But friends and family, especially children, were very important to her and I’m sure that if you had been lucky enough to slip in at her Christmas table she would have welcomed you with an open heart and wished you a very Happy Christmas and all Good Wishes for the coming Year.

A Glimpse through a Rose Cottage window

Lighten Despair

There is a book of Elizabeth’s for every situation in life. I have never felt turned away or unanswered when I go to her work. It doesn’t matter what mood I’m in, what my situation is, she gives me an answer. She is there to empathises and put out a hand in comfort.

Today I am sitting with Miss Brown on a seat outside the Free Library, with the roar of London traffic at my back. Although in truth my body is cradled in the deep quiet of a countryside afternoon in autumn.

But like Miss Brown, I have been “ in the grip of fear; not just apprehension or anxiety, but real fear, naked and horrible”

And yet as she says I am “ not worse off than many other people” Miss Brown loses her home and her livelihood during a world war, and that is not the case with me. We just have to sell the home we have lived in for over thirty years and earnt our living from and move away. We too do not  know where we will end up or how we will get there.

But then I think about all the refugees that are currently displaced in the world today, and try to imagine their trauma and pain, fleeing from war or famine. The loss of one’s home, the identity we have made over generations must be immense. Isaac the refugee from Germany speaks for them all. “God how he hated the loneliness of perpetual wandering! No satisfactory companionship was possible if you could not strike down roots”
(Castle On The Hill p36 of the 1949 edition) He feels as if he was superfluous to life, that his existence has no meaning or relevance to anyone. Something which is realizes as the book progresses is far from the truth.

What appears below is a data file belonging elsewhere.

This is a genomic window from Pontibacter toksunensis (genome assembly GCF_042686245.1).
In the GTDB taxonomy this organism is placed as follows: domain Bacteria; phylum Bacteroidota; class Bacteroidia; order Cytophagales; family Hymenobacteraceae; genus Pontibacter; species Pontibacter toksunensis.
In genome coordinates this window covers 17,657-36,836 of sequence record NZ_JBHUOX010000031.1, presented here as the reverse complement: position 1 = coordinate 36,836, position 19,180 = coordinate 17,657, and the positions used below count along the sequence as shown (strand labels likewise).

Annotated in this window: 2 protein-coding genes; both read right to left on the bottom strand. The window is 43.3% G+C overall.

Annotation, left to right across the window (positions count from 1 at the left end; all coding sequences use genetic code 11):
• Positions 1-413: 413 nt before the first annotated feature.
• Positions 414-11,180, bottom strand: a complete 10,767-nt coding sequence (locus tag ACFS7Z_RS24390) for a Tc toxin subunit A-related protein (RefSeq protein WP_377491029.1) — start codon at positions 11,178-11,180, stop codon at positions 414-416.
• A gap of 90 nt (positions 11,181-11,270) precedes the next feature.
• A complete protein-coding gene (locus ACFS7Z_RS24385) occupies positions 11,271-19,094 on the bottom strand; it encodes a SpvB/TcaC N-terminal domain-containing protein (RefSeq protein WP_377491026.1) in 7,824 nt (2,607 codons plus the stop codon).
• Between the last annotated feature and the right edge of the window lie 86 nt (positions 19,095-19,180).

Elizabeth peppers her books with wonderful quotes from other writers to enhance her themes or underline a point she is making and I love the one she uses here
“We are the Pilgrims, Master; we shall go
Always a little further:”
Flecker’s verse is out of vouge and difficult in it’s subject matter, but seems very appropriate for our situation and times, when the world is undergoing the mass exodus of people from intolerable situations, desperate to find sanctuary.

So, I will read of the courage and strength endured in The Castle On The Hill during the Second World War and find the tranquillity of  the autumn countryside mirrored back at me. As Dame Juliana of Norwich says and is quoted  famously by T. S. Eliot, “ And all shall be well, and all manner of things shall be well.”

Thank you Elizabeth for bringing perspective and good sense into my life.

In response to Easter’s Gifts

Thank you everyone for your thoughts and comments. As always insightful and valid I had in fact meant Elizabeth’s works of fiction, which wouldn’t include “God so Loved The World” or “The Two Caves”. Although The Two Caves does contain one of my favourite quotes by St Augustine ” God looked at us through the lattice of our flesh and spake us fair”. So easy to do when we love another, so hard when they are a perceived stranger.

Easter’s Gift

Spring Daffodils

Throughout Elizabeth’s long writing career, Easter is the time of year that receives the least attention. The minor Saints days with their muted chords and colours and the bells and joy of Christmas appear frequently. But the central tenant of the Christian faith she lived her life by, appears only twice.

Right at the beginning of her career, she wrote a short story entitled The Easter Bunny, in which one of her major themes appeared , that of the redemption and joy of the world that children can bring to the jaded lives of the adults around them. This was a subject she returned to again and again.

Later, towards the end of her life she wrote a poem Easter in the Ward. It concerned a dark time of pain and fear for her, as she had been hospitalised for an operation on her leg.

One of my most treasured possessions is a letter written by the author, Rosemary Sutcliffe to Elizabeth commiserating with her on her illness and wishing her a speedy recovery.

But none of her adult novels takes on Easter. In City of Bells, we learn of Felicity’s aunts dress code and how she takes on differing colours for the church festivals, but very little else.

In her Diary of Prayer, the Easter section starts with a poem by the 13th century Welsh poet and mystic, David ap Gwilym and celebrates a mass conducted by all the birds in a remote Welsh valley, not people in a church.